On the contrary, a thinner figure exudes fluidity in motion since they are as light as feather. Thus, this particular aspect is being closely related to people’s success and subsequently, people’s tendency to become successful. Women have taken high regard for this one because to be able to get to the ladder of power and success, one must have the ‘right weight’ to climb the steps or else, the ‘excess weight’ will continuously push someone down and become exhausted even before they can see the top. This is just a mere scientific or even a general metaphor but Knapp saw this as an essential attribute on women’s obsession with dieting and hunger.

Hunger: Beyond the Craving

In obvious terms, hunger is a natural need which should be fulfilled. In the world of women, hunger is a debatable subject of whether to eat or not to eat. This state of being hungry – as previously mentioned – is a metaphor of women’s gate to freedom. This is the type of hunger where women are free to experience, given the choices that a buffet table can offer but in the end, women constantly fear the consequences of succumbing to the freedom of hunger.

It’s about what happened when hunger is not quite paired with power, when the license to hunger is new and unfamiliar, when a woman is teased with freedom – to define herself as she sees fit, to attend to her own needs and wishes, to fully explore her own desires – but may not quite feel that freedom in her bones or believe that it will last. (Knapp 225)

In this perspective, hunger becomes a separate experience which is beyond the cravings of the physical body for food. To succumb to hunger by indulging too much or even the right amount would mean to lose that sense of ‘liberation’ – though limited – that women enjoy. The state of hunger is divorced from the body and becomes loaded with alternative meanings (McMahon).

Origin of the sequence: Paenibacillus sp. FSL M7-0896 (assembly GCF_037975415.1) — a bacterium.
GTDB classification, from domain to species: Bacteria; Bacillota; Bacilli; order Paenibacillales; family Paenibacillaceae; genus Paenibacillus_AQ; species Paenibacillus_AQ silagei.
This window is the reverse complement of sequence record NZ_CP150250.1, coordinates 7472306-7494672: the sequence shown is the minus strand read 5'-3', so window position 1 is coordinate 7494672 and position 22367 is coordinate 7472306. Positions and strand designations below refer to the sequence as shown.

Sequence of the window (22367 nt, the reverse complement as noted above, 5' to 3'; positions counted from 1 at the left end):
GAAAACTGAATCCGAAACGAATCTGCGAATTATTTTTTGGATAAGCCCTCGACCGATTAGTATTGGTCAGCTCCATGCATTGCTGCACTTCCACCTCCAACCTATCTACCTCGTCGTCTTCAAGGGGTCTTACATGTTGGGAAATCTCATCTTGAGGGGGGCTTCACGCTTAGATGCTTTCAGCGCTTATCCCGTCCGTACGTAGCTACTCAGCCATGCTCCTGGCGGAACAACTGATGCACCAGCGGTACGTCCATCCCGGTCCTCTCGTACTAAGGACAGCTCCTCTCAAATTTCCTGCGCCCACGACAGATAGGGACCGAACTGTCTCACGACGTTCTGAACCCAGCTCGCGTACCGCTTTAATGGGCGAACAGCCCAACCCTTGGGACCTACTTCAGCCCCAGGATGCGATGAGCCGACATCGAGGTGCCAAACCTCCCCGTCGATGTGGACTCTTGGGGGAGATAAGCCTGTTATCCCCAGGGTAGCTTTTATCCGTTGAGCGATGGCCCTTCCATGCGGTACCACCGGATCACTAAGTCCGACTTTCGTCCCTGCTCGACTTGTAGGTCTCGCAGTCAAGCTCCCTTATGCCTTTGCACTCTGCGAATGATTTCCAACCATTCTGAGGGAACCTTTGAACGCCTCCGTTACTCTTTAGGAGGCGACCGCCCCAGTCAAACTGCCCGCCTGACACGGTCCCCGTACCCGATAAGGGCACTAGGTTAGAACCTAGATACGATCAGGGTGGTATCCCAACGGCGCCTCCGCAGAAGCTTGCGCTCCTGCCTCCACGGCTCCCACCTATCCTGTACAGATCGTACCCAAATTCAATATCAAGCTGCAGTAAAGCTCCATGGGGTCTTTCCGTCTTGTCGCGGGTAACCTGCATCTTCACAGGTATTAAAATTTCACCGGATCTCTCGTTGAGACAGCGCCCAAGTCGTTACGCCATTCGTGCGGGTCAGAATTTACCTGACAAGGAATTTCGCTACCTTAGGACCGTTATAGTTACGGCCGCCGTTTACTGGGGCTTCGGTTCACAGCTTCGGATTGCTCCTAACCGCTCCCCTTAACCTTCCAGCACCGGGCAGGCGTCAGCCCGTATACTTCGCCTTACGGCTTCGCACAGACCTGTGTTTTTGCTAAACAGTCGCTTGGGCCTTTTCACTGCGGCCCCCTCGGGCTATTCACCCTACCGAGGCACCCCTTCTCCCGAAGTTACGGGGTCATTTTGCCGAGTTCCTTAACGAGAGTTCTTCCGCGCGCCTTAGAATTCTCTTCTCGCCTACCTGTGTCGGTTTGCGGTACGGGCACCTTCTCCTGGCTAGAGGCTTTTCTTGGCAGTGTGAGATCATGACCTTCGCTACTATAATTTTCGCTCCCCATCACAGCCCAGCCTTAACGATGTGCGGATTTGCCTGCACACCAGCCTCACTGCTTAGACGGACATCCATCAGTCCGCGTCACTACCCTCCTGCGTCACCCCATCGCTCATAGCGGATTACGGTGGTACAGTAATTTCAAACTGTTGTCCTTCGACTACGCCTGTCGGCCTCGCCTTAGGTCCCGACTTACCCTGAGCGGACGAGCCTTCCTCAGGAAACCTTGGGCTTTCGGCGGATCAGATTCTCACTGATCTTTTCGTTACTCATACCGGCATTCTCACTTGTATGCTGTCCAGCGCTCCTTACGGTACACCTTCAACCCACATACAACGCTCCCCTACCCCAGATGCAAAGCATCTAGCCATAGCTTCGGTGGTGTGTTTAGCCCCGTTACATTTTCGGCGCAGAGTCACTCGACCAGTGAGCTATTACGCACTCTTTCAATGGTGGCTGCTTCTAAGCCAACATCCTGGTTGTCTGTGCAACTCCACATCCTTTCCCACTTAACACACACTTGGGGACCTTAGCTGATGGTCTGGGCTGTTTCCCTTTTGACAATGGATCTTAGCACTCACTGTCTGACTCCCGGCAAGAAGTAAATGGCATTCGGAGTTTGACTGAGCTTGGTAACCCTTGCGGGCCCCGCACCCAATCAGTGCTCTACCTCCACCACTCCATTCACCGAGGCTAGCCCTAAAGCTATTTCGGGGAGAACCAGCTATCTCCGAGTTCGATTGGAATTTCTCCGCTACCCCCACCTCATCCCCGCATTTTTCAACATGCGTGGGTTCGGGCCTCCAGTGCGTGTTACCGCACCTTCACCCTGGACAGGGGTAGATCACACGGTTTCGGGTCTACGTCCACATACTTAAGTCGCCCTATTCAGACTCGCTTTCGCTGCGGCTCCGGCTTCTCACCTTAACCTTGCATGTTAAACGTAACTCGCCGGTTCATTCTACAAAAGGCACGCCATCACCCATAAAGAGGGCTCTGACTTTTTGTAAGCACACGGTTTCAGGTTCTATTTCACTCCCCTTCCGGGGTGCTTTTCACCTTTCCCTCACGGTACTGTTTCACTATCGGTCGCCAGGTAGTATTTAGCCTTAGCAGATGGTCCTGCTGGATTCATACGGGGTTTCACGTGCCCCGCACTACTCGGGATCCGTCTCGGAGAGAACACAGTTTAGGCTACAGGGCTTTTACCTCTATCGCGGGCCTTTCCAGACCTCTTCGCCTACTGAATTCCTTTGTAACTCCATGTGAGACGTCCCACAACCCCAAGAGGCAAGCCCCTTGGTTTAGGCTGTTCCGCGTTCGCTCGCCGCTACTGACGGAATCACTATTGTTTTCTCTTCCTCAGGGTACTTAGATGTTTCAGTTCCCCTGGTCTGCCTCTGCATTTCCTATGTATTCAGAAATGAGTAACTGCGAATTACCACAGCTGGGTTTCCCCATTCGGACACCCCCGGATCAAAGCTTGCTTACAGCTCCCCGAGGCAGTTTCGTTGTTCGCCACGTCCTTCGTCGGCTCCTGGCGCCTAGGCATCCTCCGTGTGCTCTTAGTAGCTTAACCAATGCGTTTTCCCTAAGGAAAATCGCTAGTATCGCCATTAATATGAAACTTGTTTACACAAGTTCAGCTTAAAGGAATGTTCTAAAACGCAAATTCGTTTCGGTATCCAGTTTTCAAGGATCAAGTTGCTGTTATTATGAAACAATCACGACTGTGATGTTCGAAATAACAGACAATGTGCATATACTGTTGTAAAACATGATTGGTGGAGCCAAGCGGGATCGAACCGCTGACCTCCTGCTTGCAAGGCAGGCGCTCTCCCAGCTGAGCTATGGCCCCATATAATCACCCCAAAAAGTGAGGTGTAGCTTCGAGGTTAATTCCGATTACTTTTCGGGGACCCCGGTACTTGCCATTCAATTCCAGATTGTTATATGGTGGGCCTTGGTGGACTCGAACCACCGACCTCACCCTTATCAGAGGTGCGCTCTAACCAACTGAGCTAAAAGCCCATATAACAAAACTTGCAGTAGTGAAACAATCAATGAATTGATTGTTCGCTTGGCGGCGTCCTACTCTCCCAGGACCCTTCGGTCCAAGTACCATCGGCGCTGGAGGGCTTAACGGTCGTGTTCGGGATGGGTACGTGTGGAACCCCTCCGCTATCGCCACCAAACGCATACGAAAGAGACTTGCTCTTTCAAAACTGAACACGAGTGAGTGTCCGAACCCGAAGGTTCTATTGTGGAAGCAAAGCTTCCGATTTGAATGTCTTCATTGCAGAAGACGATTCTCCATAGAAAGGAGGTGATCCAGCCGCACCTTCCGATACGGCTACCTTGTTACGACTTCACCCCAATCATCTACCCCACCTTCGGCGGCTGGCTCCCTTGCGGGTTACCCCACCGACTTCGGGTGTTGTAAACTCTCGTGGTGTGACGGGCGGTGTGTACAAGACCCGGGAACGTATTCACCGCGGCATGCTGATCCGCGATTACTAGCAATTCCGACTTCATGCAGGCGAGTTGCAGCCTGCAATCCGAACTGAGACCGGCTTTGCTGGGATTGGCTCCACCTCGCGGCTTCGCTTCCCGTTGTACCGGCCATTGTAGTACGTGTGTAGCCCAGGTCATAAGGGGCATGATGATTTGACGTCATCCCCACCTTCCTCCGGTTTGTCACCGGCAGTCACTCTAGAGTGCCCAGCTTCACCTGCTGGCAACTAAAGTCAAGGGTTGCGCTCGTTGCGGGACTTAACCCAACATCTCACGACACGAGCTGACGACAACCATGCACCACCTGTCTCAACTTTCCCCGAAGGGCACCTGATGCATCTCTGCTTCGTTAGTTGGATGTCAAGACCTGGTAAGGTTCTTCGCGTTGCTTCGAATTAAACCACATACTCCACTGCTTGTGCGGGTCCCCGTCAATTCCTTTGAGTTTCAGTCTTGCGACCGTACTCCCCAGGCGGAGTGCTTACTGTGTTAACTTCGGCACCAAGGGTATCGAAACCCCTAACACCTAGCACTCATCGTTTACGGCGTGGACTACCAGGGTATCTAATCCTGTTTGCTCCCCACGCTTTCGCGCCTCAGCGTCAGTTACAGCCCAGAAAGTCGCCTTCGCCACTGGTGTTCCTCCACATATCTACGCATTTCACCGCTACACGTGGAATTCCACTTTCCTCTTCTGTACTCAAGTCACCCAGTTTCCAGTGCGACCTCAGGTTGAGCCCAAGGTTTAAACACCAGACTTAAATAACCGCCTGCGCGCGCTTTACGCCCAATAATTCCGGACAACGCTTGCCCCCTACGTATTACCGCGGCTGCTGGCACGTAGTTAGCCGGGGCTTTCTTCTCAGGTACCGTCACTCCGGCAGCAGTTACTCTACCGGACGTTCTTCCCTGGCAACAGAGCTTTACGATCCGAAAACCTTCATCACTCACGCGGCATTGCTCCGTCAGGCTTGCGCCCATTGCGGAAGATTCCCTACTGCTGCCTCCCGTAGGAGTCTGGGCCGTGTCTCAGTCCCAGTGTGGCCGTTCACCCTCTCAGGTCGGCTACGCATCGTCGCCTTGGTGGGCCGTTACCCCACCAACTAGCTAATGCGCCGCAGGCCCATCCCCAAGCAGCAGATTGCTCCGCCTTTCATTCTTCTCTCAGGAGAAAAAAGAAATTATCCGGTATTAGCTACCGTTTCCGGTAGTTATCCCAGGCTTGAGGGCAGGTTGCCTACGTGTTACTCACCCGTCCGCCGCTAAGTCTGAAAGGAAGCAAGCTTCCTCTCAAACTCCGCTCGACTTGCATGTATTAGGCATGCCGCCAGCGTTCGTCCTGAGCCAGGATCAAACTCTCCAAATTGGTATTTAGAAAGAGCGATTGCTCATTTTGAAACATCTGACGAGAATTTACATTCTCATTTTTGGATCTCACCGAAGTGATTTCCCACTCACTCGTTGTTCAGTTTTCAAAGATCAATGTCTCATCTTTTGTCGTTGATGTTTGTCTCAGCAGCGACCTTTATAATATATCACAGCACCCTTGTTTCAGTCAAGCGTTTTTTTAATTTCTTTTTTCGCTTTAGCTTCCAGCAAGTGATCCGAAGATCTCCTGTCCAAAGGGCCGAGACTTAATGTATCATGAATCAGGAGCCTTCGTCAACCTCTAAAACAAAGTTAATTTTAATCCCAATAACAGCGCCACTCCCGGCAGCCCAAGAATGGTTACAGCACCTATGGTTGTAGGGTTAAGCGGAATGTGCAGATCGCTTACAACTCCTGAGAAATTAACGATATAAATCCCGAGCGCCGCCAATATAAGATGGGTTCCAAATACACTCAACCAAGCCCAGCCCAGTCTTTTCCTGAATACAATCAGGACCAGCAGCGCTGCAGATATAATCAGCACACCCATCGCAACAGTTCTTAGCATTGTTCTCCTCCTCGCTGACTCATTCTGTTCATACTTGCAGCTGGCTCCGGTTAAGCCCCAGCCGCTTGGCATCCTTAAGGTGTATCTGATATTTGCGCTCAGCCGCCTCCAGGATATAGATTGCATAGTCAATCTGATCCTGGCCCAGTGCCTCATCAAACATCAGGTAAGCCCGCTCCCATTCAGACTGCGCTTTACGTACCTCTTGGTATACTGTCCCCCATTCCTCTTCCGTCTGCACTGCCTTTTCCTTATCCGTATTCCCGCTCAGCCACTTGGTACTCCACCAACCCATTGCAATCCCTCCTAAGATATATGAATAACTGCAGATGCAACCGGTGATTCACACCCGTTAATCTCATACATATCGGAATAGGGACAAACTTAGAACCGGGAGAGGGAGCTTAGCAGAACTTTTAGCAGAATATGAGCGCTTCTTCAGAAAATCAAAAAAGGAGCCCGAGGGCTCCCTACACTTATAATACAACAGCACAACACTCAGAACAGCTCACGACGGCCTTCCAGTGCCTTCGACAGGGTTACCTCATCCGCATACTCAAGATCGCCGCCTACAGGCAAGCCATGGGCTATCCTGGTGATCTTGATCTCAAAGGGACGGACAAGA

Hunger can be pinpointed as the main instigator of irrational eating. It ignites the need for women to think carefully and make more evaluations than necessary to assess if it is indeed fine to succumb to it willfully and sumptuously. The simple idea of eating in a buffet extends to every aspect of a woman’s life where food indulgence will lead to gaining weight, which subsequently means getting fat. Subsequently, getting fat may cause unattractiveness thus, exposing women into the vulnerable state of loneliness and self-hate. Stripped off of their confidence, their self-esteem will spiral down together with their personal relationships and dreams. Hunger is a vicious web of cycle which most women already foresee and struggle hard to avoid it.


In today’s time, the problem of the body is the problem of social dynamics where women’s role is scrutinize in an aesthetic perspective. Eating disorders are caused by different elements of social pressure which in turn, inflicts a self-destructive attitude towards the state of hunger. Caroline Knapp has described how a small ordinary event of a buffet can traumatize a woman drowned in her internal debates of liberation and uncertainties. She used this as a metaphor to show why there are so women engaged in irrational eating. This metaphor also conveys the current time where women are publicly offered freedom but the apprehensions in indulging in that freedom are strong enough to still limit them.

It transcends into the sociopolitical realm wherein no matter how modern women are, their roles are still limited amidst the growing options. The fear of the tendency to eat much, just like what Knapp felt during her eat-all-you-can buffet brunch, reflects women’s dread of being rejected, despised, and ending up as a fat failure in society. This issue is not just an issue of constraining the hungry stomach and fighting off the craving for carbohydrate intake, it is more of the consistent hunger for women’s acceptance – socially or privately.

Works Cited

Costin, Carolyn. The Eating Disorder Sourcebook. USA: Lowell House, 1999.

Knapp, Caroline. “Add Cake, Subtract Self-Esteem.” Acting Out Culture. Ed. James Miller. Boston, USA: Bedford/St.Martin’s, 2008. 217-230.

Mcmahon. “Commentary on ‘Add Cake, Subtract Self-Esteem’ by Caroline Knapp. Breakthrough Writer. 31 March 2009  <>.